Bone cement consisting of polymethylmethacrylate (PMMA) powder and methylmethacrylate (MMA) liquid is used extensively for fixation of implants such as artificial hip joints with living bone. This type of cement, however, does not show direct bonding to the living body, and hence the fixation is liable to loosen over a long implantation period. Bioactive materials have received much attention because of their capability for bone-bonding, i.e., bioactivity, when implanted in bony defects. Osteoconduction of the bioactive materials is caused by formation of a bone-like apatite layer through a surface reaction between the material and surrounding body fluid. The apatite formation can be induced by a silanol (Sibond;OH) group formed on the materials as well as a dissolution of calcium ion (Ca(2+)) from the material. Incorporation of alkoxysilane and calcium chloride (CaCl(2)) may provide PMMA bone cement with bioactivity, because alkoxysilane gives Sibond;OH after hydrolysis, whereas CaCl(2) releases Ca(2+). In this study, we investigated the potential on bioactivity of the modified PMMA bone cement with alkoxysilane and calcium chloride. PMMA powder was mixed with various amounts of CaCl(2), and MMA liquid with various amounts of 3-methacryloxypropyltrimethoxysilane (MPS). The mixed paste was immersed in a simulated body fluid (Kokubo solution) that has a similar concentration in inorganic constituents to human blood plasma. After soaking for various periods, apatite formation on the cement was examined. Apatite formation was observed by the addition of CaCl(2) with contents of 16 mass % and more. Incorporation of MPS accelerates the apatite formation. Setting time of the cement was significantly elongated after the addition of MPS, whereas compressive strength significantly decreased with increasing the contents of CaCl(2) and MPS. The hardened cement containing 20 mass % of CaCl(2) in the powder and 20 mass % of MPS in the liquid showed a tendency to be more

  14. Shikonin Inhibits Intestinal Calcium-Activated Chloride Channels and Prevents Rotaviral Diarrhea.

    PubMed

    Jiang, Yu; Yu, Bo; Yang, Hong; Ma, Tonghui

    2016-01-01

    Secretory diarrhea remains a global health burden and causes major mortality in children. There have been some focuses on antidiarrheal therapies that may reduce fluid losses and intestinal motility in diarrheal diseases. In the present study, we identified shikonin as an inhibitor of TMEM16A chloride channel activity using cell-based fluorescent-quenching assay. The IC50 value of shikonin was 6.5 μM. Short-circuit current measurements demonstrated that shikonin inhibited Eact-induced Cl(-) current in a dose-dependent manner, with IC50 value of 1.5 μM. Short-circuit current measurement showed that shikonin exhibited inhibitory effect against CCh-induced Cl(-) currents in mouse colonic epithelia but did not affect cytoplasmic Ca(2+) concentration as well as the other major enterocyte chloride channel conductance regulator. Characterization study found that shikonin inhibited basolateral K(+) channel activity without affecting Na(+)/K(+)-ATPase activities. In vivo studies revealed that shikonin significantly delayed intestinal motility in mice and reduced stool water content in a neonatal mice model of rotaviral diarrhea without affecting the viral infection process in vivo. Taken together, the results suggested that shikonin inhibited enterocyte calcium-activated chloride channels, the inhibitory effect was partially through inhbition of basolateral K(+) channel activity, and shikonin could be a lead compound in the treatment of rotaviral secretory diarrhea. PMID:27601995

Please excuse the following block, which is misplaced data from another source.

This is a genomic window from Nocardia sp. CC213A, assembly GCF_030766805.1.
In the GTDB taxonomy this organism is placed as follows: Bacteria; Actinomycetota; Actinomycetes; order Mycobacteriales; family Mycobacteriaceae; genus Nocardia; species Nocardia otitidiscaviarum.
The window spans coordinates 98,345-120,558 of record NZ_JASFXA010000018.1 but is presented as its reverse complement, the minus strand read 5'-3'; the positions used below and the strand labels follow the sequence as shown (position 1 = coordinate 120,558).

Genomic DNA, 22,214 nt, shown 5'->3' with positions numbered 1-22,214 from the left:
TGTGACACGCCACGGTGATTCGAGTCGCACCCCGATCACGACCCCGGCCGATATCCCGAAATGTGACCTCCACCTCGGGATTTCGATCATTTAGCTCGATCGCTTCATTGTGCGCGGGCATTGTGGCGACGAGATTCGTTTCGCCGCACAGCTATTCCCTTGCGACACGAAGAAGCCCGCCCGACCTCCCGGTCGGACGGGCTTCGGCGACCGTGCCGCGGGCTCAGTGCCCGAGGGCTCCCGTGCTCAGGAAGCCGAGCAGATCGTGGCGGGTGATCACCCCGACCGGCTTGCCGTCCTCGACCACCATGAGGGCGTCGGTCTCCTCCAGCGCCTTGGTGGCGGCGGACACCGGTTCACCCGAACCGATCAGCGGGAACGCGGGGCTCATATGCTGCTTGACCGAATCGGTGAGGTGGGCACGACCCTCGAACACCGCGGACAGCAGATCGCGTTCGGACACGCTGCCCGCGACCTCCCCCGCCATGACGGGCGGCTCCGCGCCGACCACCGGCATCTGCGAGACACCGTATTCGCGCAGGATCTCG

15. Shikonin Inhibits Intestinal Calcium-Activated Chloride Channels and Prevents Rotaviral Diarrhea

    PubMed Central

    Jiang, Yu; Yu, Bo; Yang, Hong; Ma, Tonghui

    2016-01-01

    Secretory diarrhea remains a global health burden and causes major mortality in children. There have been some focuses on antidiarrheal therapies that may reduce fluid losses and intestinal motility in diarrheal diseases. In the present study, we identified shikonin as an inhibitor of TMEM16A chloride channel activity using cell-based fluorescent-quenching assay. The IC50 value of shikonin was 6.5 μM. Short-circuit current measurements demonstrated that shikonin inhibited Eact-induced Cl- current in a dose-dependent manner, with IC50 value of 1.5 μM. Short-circuit current measurement showed that shikonin exhibited inhibitory effect against CCh-induced Cl- currents in mouse colonic epithelia but did not affect cytoplasmic Ca2+ concentration as well as the other major enterocyte chloride channel conductance regulator. Characterization study found that shikonin inhibited basolateral K+ channel activity without affecting Na+/K+-ATPase activities. In vivo studies revealed that shikonin significantly delayed intestinal motility in mice and reduced stool water content in a neonatal mice model of rotaviral diarrhea without affecting the viral infection process in vivo. Taken together, the results suggested that shikonin inhibited enterocyte calcium-activated chloride channels, the inhibitory effect was partially through inhbition of basolateral K+ channel activity, and shikonin could be a lead compound in the treatment of rotaviral secretory diarrhea. PMID:27601995